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From Wikipedia, the free encyclopedia

Pedro Strop
Pedro Strop in 2017.jpg
Strop with the Chicago Cubs
Chicago Cubs
Pitcher
Born: (1985-06-13) June 13, 1985 (age 35)
San Cristóbal, Dominican Republic
Bats: Right Throws: Right
MLB debut
August 28, 2009, for the Texas Rangers
MLB statistics
(through 2020 season)
Win–loss record28–30
Earned run average3.22
Strikeouts551
Teams
Career highlights and awards

Pedro Ángel Strop (born June 13, 1985) is a Dominican professional baseball pitcher in the Chicago Cubs organization. He has played in Major League Baseball (MLB) for the Texas Rangers, Baltimore Orioles, Chicago Cubs and Cincinnati Reds.

Career

Colorado Rockies

Strop was originally signed as an international free agent by the Colorado Rockies in 2002. Strop was a position player in the Rockies minor league system from 2002 to 2005, primarily playing shortstop. Strop moved from shortstop to pitching in 2006 due to posting poor hitting numbers.[1] His tenure in the Rockies organization ended with his release by the Rockies on September 19, 2008.

Texas Rangers

Strop was signed by the Texas Rangers as a free agent on September 23, 2008. On August 28, 2009 Pedro made his MLB debut and struck out his first batter, the Twins star catcher Joe Mauer. Pedro Strop appeared in seven games in 2009, pitching seven innings. He gave up six hits, six runs, and four walks and had an ERA of 7.71. He struck out nine batters as well.

Strop pitched one game in June 2010, on the second against the White Sox in which he struck out one batter, and walked a batter and went back to the minors. In a trade the Texas Rangers made that sent Bengie Molina to the team, Pedro Strop was rewarded with the empty roster spot. He pitched in three games before returning to the minors when other trades were made. As of his last appearance on July 9 against Baltimore, he appeared in four games overall in the 2010 season, pitching 3.2 innings while giving up three hits and a run. He has walked three batters and struck out three batters.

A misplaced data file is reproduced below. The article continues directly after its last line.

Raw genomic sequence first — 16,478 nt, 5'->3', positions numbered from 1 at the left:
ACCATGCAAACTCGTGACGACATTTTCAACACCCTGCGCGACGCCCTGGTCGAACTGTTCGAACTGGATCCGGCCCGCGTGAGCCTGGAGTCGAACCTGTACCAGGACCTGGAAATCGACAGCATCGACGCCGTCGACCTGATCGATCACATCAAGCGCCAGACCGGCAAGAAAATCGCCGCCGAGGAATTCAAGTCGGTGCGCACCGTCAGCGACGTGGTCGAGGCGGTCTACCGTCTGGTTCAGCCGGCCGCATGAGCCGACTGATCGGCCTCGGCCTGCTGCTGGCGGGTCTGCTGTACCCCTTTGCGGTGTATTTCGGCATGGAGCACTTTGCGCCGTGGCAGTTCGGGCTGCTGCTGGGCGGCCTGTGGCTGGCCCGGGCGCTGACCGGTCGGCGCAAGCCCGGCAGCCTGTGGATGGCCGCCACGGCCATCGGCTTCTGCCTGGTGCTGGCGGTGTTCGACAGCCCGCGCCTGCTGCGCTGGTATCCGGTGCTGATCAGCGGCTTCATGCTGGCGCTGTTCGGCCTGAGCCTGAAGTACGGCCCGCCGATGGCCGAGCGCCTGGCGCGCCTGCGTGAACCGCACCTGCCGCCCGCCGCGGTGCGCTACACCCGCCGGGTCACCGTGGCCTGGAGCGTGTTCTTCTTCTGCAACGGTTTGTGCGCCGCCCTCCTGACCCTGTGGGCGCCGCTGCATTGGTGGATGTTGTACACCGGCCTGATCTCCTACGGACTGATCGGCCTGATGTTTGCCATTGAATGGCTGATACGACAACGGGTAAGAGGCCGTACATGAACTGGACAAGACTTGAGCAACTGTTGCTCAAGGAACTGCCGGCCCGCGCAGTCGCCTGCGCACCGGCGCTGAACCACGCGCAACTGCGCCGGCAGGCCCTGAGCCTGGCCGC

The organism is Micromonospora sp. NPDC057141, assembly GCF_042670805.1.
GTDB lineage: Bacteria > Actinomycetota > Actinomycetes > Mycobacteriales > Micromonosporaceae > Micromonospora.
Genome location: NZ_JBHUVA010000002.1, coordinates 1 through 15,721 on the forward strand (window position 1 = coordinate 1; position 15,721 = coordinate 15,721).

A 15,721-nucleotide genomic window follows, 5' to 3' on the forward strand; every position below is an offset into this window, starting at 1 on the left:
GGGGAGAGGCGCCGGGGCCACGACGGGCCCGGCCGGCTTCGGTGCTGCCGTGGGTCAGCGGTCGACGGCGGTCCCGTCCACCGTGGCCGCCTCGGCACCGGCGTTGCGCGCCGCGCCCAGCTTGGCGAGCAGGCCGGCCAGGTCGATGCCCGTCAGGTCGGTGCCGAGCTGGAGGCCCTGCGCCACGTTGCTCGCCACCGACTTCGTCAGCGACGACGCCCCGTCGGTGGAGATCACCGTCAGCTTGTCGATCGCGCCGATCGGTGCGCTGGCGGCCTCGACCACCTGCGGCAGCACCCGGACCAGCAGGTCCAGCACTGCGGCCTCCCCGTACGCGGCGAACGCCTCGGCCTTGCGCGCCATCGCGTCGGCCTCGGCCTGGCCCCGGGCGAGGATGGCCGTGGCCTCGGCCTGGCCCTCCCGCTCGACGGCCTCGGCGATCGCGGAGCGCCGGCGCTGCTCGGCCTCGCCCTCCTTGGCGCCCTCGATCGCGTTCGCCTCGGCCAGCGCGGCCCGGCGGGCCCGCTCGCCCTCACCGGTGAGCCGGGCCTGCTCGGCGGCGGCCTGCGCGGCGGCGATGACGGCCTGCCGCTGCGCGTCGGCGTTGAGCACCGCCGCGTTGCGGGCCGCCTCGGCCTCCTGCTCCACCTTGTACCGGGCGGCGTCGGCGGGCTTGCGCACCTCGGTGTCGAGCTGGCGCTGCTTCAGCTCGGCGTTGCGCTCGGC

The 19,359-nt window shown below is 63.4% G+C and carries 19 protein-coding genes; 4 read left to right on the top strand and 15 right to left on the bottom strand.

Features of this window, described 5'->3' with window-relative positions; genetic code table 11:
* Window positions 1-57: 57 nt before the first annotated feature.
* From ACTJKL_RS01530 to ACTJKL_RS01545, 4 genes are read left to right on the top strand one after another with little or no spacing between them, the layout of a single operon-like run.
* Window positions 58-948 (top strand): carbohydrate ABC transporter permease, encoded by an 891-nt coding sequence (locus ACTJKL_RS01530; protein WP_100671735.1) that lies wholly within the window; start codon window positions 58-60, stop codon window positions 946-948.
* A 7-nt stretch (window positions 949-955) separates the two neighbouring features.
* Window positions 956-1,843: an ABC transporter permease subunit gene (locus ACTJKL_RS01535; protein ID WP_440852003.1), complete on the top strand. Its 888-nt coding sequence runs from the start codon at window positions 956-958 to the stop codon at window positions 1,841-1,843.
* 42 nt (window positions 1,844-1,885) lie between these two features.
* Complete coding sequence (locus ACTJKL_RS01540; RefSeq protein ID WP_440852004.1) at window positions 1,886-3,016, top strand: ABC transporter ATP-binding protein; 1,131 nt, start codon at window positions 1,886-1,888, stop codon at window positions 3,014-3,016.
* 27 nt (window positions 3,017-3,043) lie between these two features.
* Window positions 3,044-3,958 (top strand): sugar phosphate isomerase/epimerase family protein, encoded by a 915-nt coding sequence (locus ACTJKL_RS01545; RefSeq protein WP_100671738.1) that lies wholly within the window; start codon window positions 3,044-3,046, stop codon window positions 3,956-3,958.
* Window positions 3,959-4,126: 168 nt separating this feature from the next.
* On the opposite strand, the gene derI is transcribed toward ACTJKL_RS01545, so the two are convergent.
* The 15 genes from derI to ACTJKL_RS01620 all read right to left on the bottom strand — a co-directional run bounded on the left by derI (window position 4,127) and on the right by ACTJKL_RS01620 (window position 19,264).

Baltimore Orioles

On August 31, 2011, Strop was traded from the Rangers to the Baltimore Orioles as the player to be named later in the trade for Mike Gonzalez.[2] He finished his 2011 season going 2–0 for Baltimore with a 0.73 ERA. His pitching success continued for the majority of 2012.Through August 15 of that season, Strop achieved a 1.20 ERA primarily as a set up man to closer Jim Johnson. But over the final six weeks of the season, Strop's ERA for that period was 7.24 with an OPS of .916.[3] He picked up a win against the Yankees pitching two innings in extra innings in the 2012 American League Division Series playoffs. After pitching well in the World Baseball Classic prior to the start of the 2013 season, Strop's late season 2012 struggles continued. In 29 games for the Orioles, Strop went 0–3 with a 7.25 ERA.[4] Baltimore crowds began to boo the reliever and Strop said of the booing, "They [the fans] don't care about players, they care about good results."[5] About two weeks after his comments, Strop was traded to the National League.

Chicago Cubs

On July 2, 2013, Strop was traded along with Jake Arrieta to the Cubs in exchange for Scott Feldman and Steve Clevenger. Strop has primarily served in the setup role for the Cubs. In 37 more appearances with the Cubs to finish 2013, Strop had a 2–2 record and a 2.83 ERA. Overall in 2013, combined with both teams, Strop made 66 total appearances with a 2–5 record and a 4.55 ERA.